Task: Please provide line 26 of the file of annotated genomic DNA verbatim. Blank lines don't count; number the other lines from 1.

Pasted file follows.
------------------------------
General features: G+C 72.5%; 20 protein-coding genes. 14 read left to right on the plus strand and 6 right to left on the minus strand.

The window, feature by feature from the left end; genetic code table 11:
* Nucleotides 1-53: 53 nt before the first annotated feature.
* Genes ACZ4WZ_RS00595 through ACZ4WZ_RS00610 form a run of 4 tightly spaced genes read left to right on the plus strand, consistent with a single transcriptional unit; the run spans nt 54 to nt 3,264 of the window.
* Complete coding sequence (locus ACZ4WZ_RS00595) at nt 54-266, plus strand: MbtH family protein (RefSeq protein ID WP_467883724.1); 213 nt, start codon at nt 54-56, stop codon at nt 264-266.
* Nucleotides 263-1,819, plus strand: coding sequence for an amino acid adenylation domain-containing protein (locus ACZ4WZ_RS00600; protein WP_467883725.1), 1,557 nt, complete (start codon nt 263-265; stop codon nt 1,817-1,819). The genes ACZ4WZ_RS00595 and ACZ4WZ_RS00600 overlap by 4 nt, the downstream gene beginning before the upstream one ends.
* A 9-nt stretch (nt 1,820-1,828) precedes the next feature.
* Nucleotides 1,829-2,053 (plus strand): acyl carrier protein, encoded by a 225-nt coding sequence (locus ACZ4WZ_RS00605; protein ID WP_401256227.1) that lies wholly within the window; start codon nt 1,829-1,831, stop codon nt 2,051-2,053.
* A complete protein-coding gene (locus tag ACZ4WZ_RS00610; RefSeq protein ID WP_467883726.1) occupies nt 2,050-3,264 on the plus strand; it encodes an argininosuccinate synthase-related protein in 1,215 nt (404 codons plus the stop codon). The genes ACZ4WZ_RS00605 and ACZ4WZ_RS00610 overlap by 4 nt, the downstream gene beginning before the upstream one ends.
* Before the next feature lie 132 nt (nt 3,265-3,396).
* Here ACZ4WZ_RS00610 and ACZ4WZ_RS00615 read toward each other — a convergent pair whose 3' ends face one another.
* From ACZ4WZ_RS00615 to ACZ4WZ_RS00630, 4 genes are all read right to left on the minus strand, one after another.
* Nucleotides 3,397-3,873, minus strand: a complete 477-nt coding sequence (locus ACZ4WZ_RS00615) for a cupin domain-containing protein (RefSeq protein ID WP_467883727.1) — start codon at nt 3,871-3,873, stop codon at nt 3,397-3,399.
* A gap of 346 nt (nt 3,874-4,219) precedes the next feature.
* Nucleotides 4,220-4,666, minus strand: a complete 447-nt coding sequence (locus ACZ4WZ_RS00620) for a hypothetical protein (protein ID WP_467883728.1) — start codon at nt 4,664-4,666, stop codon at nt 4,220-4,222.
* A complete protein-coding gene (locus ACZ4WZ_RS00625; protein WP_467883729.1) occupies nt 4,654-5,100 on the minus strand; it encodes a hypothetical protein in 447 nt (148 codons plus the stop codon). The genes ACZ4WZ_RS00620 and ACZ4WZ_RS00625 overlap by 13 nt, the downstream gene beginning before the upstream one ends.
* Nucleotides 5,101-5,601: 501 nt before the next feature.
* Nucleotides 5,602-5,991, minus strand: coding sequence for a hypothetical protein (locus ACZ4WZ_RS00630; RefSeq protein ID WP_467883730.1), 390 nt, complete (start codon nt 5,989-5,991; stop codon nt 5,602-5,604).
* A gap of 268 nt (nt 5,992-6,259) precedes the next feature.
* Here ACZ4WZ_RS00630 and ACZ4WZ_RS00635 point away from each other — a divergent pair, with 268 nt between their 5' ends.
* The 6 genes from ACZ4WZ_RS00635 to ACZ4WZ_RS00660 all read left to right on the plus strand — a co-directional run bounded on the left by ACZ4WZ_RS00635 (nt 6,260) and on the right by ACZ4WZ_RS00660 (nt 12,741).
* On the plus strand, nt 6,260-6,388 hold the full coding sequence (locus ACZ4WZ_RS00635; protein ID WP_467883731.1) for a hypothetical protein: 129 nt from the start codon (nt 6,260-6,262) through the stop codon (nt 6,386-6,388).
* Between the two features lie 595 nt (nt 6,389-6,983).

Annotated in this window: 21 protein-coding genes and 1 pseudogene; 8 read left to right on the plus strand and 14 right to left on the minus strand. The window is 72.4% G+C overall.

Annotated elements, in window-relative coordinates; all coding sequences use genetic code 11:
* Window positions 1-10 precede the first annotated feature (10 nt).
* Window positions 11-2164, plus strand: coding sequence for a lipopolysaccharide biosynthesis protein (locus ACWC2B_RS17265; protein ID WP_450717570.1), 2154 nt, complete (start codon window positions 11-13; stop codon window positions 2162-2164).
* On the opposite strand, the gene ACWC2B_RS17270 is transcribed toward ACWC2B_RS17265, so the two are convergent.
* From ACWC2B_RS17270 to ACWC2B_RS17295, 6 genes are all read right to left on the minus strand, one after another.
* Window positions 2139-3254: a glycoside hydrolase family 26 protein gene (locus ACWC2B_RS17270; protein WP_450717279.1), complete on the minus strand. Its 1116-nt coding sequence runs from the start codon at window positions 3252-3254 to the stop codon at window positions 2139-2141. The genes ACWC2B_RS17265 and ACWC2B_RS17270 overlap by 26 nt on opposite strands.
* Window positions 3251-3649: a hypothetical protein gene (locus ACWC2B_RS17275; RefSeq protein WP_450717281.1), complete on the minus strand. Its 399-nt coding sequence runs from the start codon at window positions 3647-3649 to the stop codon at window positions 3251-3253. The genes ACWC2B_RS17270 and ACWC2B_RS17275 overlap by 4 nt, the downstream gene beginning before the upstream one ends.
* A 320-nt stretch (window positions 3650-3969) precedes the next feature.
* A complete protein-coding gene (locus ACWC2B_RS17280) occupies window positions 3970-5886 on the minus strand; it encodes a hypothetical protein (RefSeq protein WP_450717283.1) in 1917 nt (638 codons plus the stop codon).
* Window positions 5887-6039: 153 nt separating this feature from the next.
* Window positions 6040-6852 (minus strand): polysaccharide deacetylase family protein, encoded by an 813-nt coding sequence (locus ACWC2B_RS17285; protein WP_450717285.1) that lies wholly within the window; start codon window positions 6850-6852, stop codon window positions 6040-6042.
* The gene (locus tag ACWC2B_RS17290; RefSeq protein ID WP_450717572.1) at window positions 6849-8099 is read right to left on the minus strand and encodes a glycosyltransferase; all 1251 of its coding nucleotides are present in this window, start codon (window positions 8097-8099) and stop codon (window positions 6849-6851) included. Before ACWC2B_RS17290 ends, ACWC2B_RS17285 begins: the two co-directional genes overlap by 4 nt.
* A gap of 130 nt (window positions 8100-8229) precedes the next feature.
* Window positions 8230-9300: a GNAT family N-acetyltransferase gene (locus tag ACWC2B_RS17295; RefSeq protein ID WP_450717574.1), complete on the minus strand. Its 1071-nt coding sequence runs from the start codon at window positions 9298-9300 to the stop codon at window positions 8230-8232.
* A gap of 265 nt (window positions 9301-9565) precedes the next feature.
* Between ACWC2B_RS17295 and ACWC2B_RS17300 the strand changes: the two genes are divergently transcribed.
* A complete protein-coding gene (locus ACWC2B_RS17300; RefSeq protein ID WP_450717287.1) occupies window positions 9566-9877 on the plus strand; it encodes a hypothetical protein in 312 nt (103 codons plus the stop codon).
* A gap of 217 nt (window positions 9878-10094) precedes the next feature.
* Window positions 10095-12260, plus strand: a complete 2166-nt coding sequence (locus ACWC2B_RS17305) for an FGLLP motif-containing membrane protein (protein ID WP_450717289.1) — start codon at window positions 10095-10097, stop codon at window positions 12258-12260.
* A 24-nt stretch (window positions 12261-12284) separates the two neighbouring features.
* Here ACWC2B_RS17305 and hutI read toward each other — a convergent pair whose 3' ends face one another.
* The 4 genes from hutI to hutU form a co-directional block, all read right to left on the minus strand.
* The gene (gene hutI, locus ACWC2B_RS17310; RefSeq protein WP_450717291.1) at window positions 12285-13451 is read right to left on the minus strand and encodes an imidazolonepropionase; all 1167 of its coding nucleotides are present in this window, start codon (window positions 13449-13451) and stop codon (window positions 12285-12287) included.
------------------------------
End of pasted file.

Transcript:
* Window positions 1-10 precede the first annotated feature (10 nt).